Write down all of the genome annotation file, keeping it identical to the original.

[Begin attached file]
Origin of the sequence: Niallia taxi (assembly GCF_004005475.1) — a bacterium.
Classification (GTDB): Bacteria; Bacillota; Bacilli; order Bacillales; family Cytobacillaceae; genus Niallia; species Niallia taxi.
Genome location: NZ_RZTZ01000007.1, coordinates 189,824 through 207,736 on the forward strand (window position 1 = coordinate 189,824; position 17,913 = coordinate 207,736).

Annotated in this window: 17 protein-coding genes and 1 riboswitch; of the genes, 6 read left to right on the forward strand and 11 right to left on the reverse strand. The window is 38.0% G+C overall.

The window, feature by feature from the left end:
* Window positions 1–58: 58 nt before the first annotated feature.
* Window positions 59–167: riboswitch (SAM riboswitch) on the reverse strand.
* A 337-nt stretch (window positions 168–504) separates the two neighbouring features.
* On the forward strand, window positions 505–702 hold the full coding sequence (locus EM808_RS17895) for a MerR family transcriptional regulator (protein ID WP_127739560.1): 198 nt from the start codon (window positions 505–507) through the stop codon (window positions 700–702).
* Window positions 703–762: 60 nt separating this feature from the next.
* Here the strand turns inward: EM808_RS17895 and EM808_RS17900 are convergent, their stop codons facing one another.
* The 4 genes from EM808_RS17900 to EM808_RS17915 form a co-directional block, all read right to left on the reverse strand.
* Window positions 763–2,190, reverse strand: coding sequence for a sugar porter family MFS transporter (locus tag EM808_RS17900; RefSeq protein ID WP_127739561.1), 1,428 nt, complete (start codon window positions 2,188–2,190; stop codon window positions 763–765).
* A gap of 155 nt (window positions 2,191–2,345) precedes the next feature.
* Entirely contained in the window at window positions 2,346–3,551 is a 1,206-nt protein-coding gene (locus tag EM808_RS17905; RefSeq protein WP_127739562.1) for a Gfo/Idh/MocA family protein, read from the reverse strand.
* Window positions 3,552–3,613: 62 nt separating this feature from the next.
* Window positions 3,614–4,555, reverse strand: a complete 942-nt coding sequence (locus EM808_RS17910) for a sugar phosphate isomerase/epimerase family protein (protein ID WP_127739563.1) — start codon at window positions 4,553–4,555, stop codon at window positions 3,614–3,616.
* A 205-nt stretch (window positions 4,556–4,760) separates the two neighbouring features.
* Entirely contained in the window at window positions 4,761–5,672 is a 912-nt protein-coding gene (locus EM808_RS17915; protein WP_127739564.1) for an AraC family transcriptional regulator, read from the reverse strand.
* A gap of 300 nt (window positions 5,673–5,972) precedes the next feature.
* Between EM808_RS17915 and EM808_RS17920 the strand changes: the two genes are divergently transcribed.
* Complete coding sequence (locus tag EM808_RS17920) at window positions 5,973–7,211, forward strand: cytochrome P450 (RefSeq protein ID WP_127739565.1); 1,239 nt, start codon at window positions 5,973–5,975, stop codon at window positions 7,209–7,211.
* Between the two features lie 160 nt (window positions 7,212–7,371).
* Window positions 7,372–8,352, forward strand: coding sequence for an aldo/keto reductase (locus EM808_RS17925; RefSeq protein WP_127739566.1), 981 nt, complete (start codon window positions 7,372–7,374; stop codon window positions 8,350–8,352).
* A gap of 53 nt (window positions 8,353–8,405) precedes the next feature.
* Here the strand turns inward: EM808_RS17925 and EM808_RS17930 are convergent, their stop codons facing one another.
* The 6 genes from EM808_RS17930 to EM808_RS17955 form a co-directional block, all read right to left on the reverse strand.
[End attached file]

Origin of the sequence: Niallia taxi (assembly GCF_004005475.1) — a bacterium.
Classification (GTDB): Bacteria; Bacillota; Bacilli; order Bacillales; family Cytobacillaceae; genus Niallia; species Niallia taxi.
Genome location: NZ_RZTZ01000007.1, coordinates 189,824 through 207,736 on the forward strand (window position 1 = coordinate 189,824; position 17,913 = coordinate 207,736).

Annotated in this window: 17 protein-coding genes and 1 riboswitch; of the genes, 6 read left to right on the forward strand and 11 right to left on the reverse strand. The window is 38.0% G+C overall.

The window, feature by feature from the left end:
* Window positions 1–58: 58 nt before the first annotated feature.
* Window positions 59–167: riboswitch (SAM riboswitch) on the reverse strand.
* A 337-nt stretch (window positions 168–504) separates the two neighbouring features.
* On the forward strand, window positions 505–702 hold the full coding sequence (locus EM808_RS17895) for a MerR family transcriptional regulator (protein ID WP_127739560.1): 198 nt from the start codon (window positions 505–507) through the stop codon (window positions 700–702).
* Window positions 703–762: 60 nt separating this feature from the next.
* Here the strand turns inward: EM808_RS17895 and EM808_RS17900 are convergent, their stop codons facing one another.
* The 4 genes from EM808_RS17900 to EM808_RS17915 form a co-directional block, all read right to left on the reverse strand.
* Window positions 763–2,190, reverse strand: coding sequence for a sugar porter family MFS transporter (locus tag EM808_RS17900; RefSeq protein ID WP_127739561.1), 1,428 nt, complete (start codon window positions 2,188–2,190; stop codon window positions 763–765).
* A gap of 155 nt (window positions 2,191–2,345) precedes the next feature.
* Entirely contained in the window at window positions 2,346–3,551 is a 1,206-nt protein-coding gene (locus tag EM808_RS17905; RefSeq protein WP_127739562.1) for a Gfo/Idh/MocA family protein, read from the reverse strand.
* Window positions 3,552–3,613: 62 nt separating this feature from the next.
* Window positions 3,614–4,555, reverse strand: a complete 942-nt coding sequence (locus EM808_RS17910) for a sugar phosphate isomerase/epimerase family protein (protein ID WP_127739563.1) — start codon at window positions 4,553–4,555, stop codon at window positions 3,614–3,616.
* A 205-nt stretch (window positions 4,556–4,760) separates the two neighbouring features.
* Entirely contained in the window at window positions 4,761–5,672 is a 912-nt protein-coding gene (locus EM808_RS17915; protein WP_127739564.1) for an AraC family transcriptional regulator, read from the reverse strand.
* A gap of 300 nt (window positions 5,673–5,972) precedes the next feature.
* Between EM808_RS17915 and EM808_RS17920 the strand changes: the two genes are divergently transcribed.
* Complete coding sequence (locus tag EM808_RS17920) at window positions 5,973–7,211, forward strand: cytochrome P450 (RefSeq protein ID WP_127739565.1); 1,239 nt, start codon at window positions 5,973–5,975, stop codon at window positions 7,209–7,211.
* Between the two features lie 160 nt (window positions 7,212–7,371).
* Window positions 7,372–8,352, forward strand: coding sequence for an aldo/keto reductase (locus EM808_RS17925; RefSeq protein WP_127739566.1), 981 nt, complete (start codon window positions 7,372–7,374; stop codon window positions 8,350–8,352).
* A gap of 53 nt (window positions 8,353–8,405) precedes the next feature.
* Here the strand turns inward: EM808_RS17925 and EM808_RS17930 are convergent, their stop codons facing one another.
* The 6 genes from EM808_RS17930 to EM808_RS17955 form a co-directional block, all read right to left on the reverse strand.